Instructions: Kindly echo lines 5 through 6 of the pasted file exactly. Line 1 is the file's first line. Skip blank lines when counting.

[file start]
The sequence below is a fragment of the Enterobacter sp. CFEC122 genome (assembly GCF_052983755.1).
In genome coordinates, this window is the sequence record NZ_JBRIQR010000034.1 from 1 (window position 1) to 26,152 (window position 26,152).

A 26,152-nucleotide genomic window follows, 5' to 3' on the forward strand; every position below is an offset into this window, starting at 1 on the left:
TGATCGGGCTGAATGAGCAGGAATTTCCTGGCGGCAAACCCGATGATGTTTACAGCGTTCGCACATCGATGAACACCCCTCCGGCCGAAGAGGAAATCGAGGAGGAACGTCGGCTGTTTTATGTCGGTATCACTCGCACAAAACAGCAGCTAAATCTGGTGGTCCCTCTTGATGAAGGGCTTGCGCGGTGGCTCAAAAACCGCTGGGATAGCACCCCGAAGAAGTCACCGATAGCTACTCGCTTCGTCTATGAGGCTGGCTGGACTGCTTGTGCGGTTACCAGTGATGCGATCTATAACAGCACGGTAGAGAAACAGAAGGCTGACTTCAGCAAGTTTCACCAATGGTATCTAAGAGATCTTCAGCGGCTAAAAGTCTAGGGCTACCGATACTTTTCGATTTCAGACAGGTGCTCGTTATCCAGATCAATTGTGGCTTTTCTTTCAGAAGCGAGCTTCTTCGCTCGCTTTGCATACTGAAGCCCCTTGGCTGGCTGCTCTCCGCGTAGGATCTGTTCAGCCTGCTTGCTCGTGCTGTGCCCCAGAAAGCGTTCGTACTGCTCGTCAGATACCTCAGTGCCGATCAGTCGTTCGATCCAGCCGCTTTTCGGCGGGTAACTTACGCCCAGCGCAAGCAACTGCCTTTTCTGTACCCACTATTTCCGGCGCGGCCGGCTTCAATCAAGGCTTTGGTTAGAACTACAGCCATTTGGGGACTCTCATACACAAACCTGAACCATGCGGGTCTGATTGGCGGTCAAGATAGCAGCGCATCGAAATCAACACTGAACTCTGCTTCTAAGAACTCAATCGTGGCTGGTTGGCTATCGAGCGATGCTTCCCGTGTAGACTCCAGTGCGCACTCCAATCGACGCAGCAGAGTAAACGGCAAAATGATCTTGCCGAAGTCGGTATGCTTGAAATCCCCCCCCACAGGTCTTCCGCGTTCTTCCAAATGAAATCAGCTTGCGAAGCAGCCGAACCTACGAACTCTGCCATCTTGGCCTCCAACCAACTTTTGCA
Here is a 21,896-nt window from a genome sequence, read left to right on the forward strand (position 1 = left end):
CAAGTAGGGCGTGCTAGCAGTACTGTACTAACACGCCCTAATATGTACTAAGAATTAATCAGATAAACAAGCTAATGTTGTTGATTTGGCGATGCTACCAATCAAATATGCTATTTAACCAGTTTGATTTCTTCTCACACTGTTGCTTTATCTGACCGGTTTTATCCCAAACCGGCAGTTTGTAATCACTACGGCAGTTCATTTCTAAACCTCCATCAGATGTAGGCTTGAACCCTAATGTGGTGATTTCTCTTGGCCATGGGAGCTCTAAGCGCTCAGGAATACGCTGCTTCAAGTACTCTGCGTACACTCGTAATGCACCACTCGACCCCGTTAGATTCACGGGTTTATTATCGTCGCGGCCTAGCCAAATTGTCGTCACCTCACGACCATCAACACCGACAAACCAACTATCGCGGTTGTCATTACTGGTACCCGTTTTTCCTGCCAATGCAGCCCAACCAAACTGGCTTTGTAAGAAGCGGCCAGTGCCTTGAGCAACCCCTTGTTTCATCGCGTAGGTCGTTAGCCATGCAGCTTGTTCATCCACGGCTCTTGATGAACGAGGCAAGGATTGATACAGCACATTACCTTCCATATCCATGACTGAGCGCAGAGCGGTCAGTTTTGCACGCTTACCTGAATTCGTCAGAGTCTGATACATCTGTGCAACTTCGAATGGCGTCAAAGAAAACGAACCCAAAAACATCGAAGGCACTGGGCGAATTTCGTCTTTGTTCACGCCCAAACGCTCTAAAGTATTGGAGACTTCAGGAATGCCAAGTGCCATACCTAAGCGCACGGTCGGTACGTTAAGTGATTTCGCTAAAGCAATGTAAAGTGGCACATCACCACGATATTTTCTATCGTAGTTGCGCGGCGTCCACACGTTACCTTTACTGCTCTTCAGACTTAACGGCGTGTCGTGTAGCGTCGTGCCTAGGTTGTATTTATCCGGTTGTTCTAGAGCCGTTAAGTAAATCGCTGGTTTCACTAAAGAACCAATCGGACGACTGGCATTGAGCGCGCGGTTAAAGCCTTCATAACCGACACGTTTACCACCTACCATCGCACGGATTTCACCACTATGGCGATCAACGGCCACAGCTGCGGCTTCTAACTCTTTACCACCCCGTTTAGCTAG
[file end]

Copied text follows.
Here is a 21,896-nt window from a genome sequence, read left to right on the forward strand (position 1 = left end):
CAAGTAGGGCGTGCTAGCAGTACTGTACTAACACGCCCTAATATGTACTAAGAATTAATCAGATAAACAAGCTAATGTTGTTGATTTGGCGATGCTACCAATCAAATATGCTATTTAACCAGTTTGATTTCTTCTCACACTGTTGCTTTATCTGACCGGTTTTATCCCAAACCGGCAGTTTGTAATCACTACGGCAGTTCATTTCTAAACCTCCATCAGATGTAGGCTTGAACCCTAATGTGGTGATTTCTCTTGGCCATGGGAGCTCTAAGCGCTCAGGAATACGCTGCTTCAAGTACTCTGCGTACACTCGTAATGCACCACTCGACCCCGTTAGATTCACGGGTTTATTATCGTCGCGGCCTAGCCAAATTGTCGTCACCTCACGACCATCAACACCGACAAACCAACTATCGCGGTTGTCATTACTGGTACCCGTTTTTCCTGCCAATGCAGCCCAACCAAACTGGCTTTGTAAGAAGCGGCCAGTGCCTTGAGCAACCCCTTGTTTCATCGCGTAGGTCGTTAGCCATGCAGCTTGTTCATCCACGGCTCTTGATGAACGAGGCAAGGATTGATACAGCACATTACCTTCCATATCCATGACTGAGCGCAGAGCGGTCAGTTTTGCACGCTTACCTGAATTCGTCAGAGTCTGATACATCTGTGCAACTTCGAATGGCGTCAAAGAAAACGAACCCAAAAACATCGAAGGCACTGGGCGAATTTCGTCTTTGTTCACGCCCAAACGCTCTAAAGTATTGGAGACTTCAGGAATGCCAAGTGCCATACCTAAGCGCACGGTCGGTACGTTAAGTGATTTCGCTAAAGCAATGTAAAGTGGCACATCACCACGATATTTTCTATCGTAGTTGCGCGGCGTCCACACGTTACCTTTACTGCTCTTCAGACTTAACGGCGTGTCGTGTAGCGTCGTGCCTAGGTTGTATTTATCCGGTTGTTCTAGAGCCGTTAAGTAAATCGCTGGTTTCACTAAAGAACCAATCGGACGACTGGCATTGAGCGCGCGGTTAAAGCCTTCATAACCGACACGTTTACCACCTACCATCGCACGGATTTCACCACTATGGCGATCAACGGCCACAGCTGCGGCTTCTAACTCTTTACCACCCCGTTTAGCTAG